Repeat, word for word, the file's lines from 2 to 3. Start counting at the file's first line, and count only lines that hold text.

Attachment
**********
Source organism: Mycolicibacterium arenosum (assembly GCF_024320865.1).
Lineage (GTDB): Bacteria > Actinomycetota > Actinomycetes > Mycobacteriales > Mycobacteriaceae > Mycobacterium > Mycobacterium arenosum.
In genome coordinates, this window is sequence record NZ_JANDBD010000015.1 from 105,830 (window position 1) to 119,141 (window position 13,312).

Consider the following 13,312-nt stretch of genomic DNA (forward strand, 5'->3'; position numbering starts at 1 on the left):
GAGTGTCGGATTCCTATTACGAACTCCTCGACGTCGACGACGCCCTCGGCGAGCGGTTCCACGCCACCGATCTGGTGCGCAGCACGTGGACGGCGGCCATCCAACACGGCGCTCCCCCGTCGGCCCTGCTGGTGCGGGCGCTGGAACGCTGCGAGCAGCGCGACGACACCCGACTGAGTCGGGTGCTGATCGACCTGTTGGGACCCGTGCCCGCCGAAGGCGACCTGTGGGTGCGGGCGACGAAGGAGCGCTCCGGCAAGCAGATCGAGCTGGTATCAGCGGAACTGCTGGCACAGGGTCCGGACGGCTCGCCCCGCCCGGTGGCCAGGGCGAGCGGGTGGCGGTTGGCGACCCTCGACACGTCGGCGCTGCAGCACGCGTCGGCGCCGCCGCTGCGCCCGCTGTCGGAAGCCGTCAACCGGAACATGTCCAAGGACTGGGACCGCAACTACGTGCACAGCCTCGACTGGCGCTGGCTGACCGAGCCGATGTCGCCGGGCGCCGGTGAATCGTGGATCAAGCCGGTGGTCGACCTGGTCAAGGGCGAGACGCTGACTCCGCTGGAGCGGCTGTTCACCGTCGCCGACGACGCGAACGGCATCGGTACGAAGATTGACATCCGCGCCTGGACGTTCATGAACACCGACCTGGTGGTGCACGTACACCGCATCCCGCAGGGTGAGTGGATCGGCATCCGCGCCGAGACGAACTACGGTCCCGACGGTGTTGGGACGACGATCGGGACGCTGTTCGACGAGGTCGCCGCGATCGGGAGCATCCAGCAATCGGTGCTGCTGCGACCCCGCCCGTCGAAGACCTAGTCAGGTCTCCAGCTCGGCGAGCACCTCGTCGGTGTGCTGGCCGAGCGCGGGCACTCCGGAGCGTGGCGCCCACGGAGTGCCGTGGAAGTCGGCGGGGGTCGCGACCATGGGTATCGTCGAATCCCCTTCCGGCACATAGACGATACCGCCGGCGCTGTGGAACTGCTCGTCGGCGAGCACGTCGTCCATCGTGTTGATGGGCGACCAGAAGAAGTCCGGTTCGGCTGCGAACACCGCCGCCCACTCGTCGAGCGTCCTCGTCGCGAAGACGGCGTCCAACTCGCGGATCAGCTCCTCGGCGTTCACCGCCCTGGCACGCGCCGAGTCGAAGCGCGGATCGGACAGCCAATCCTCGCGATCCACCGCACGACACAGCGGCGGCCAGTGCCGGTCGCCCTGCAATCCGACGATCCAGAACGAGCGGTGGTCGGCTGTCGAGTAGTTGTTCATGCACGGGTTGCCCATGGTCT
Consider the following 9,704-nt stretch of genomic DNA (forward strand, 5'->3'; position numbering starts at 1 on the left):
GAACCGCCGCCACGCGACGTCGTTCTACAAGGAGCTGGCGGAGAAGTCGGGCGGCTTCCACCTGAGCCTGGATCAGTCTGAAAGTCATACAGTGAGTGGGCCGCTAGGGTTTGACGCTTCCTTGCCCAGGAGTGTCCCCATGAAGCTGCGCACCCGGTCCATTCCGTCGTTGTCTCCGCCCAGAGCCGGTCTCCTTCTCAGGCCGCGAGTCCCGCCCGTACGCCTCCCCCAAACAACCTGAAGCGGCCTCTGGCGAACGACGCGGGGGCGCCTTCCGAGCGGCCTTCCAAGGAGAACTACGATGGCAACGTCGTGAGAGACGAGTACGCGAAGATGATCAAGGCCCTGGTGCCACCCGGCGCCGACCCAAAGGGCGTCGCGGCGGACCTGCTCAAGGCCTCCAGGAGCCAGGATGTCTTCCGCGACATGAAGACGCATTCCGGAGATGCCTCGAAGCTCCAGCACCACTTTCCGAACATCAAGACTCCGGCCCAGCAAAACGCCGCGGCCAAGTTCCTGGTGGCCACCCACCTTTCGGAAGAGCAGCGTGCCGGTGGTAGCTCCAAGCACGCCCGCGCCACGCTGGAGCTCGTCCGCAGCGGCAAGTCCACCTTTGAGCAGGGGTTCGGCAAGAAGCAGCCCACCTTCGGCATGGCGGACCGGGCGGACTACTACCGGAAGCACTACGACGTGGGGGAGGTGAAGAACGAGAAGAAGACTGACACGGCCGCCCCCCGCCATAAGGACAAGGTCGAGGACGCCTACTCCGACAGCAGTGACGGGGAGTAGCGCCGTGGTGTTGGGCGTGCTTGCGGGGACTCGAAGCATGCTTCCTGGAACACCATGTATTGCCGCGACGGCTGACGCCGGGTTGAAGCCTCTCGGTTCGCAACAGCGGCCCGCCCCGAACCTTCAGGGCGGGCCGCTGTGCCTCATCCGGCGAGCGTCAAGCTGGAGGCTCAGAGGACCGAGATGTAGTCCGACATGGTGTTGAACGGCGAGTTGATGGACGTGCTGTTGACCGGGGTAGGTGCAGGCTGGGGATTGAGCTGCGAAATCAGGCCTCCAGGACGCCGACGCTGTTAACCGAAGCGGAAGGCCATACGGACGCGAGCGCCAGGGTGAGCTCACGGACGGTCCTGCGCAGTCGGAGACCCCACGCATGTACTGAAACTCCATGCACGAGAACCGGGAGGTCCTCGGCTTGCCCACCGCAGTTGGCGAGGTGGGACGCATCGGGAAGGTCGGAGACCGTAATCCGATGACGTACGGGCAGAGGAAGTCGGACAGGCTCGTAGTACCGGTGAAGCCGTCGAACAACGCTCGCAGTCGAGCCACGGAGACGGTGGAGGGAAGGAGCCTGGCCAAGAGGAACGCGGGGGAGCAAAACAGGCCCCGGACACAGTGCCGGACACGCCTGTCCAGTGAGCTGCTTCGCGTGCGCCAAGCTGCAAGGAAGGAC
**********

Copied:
Lineage (GTDB): Bacteria > Actinomycetota > Actinomycetes > Mycobacteriales > Mycobacteriaceae > Mycobacterium > Mycobacterium arenosum.
In genome coordinates, this window is sequence record NZ_JANDBD010000015.1 from 105,830 (window position 1) to 119,141 (window position 13,312).